About Energy Efficiency Standards
The Energy Efficiency Standards (EES) group at LBNL offers a broad range of expertise in support of DOE’s Appliances & Commercial Equipment Standards program and its mission to promulgate standards that achieve the maximum improvement in energy efficiency that is both technologically feasible and economically justified. Composed of staff from various academic disciplines, EES has developed a unique and powerful set of core capabilities, which break down into the following areas:
• Cost-benefit assessment, including uncertainty and variability analysis
• Energy modeling and forecasting
• Emissions impacts assessment
• Advanced technology and market assessment
• Economic research
EES has primary responsibility for analyzing and reporting on the impacts and savings potential of energy efficiency standards on a range of products including:
• home appliances,
• residential heating, air-conditioning and water heating,
• electric motors,
• distribution transformers,
• battery chargers and external power supplies,
• consumer electronics,
• lighting systems,
• commercial heating, air-conditioning, and water heating, and
• industrial equipment.
EES conducts its analyses at the regional, national, and international levels, contributing not only to the development of national efficiency standards, but also to global analyses of residential energy demand and efforts to regionally harmonize efficiency standards.
In addition to its analytical expertise, EES also constitutes a network of subject experts with strong ties to appliance industry leaders, appliance associations, and organizations that represent appliance-related interests.
Energy Efficiency Standards Analysis
EES expertise is employed in the following assessments that are critical to the development of new or amended efficiency standards:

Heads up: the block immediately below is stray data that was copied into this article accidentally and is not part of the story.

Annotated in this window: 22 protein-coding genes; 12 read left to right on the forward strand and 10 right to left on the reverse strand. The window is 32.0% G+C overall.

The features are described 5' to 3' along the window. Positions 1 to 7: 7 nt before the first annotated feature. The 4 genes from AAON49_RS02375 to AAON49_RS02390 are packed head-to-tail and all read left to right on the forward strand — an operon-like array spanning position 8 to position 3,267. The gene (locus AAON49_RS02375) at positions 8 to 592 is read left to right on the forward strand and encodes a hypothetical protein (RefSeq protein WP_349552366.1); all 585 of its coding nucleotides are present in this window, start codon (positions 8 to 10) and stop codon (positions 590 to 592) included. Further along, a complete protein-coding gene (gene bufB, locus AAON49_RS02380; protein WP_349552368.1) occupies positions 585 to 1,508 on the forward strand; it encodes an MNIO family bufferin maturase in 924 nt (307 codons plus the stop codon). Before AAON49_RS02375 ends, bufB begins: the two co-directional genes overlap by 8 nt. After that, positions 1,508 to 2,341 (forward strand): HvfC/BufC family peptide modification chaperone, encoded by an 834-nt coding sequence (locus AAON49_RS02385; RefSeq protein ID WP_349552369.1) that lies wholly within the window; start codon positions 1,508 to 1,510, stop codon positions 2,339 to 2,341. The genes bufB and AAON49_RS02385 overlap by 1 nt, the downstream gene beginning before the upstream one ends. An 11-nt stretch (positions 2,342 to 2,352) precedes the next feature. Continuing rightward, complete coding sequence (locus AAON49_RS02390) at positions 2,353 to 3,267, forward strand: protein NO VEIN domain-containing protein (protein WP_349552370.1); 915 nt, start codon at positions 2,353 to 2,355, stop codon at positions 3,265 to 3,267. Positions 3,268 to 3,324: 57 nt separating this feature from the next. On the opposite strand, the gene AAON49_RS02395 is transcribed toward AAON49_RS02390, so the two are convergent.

• Market and Technical Assessments to characterize and analyze the market and technical potential of increasing product and equipment efficiency.
• Markups analysis to develop distribution channel markups that relate the manufacturer production cost (MPC) to the cost to the consumer.
• Annual energy and water use analysis to evaluate the change in performance of a product due to a standard.
• LCC and payback period (PBP) analyses to calculate, at the consumer level, the discounted savings in operating costs over the lifetime of a product, compared to any increase in purchase and installation cost likely to result directly from a given standard.
• LCC subgroup analysis to evaluate the impact of standards on particular consumer subpopulations.
• Shipments analysis to forecast shipments of considered products, which are then used to calculate the national impacts of standards.
• National impact analysis to assess aggregate standards impacts at the national level, as measured by the net present value of total consumer economic impacts and the national energy savings.
• Utility impact analysis to estimate the effects of standards on electric and gas utilities.
• Employment impact analysis to assess the indirect impacts on national employment.
• Environmental impact analysis to estimate the effects of amended standards on emissions of carbon dioxide (CO2), sulfur dioxide (SO2), nitrogen oxides (NOX), and mercury (Hg).
• Regulatory impact analysis to examine major alternatives to amended standards that potentially could achieve a similar regulatory goal at a lower cost.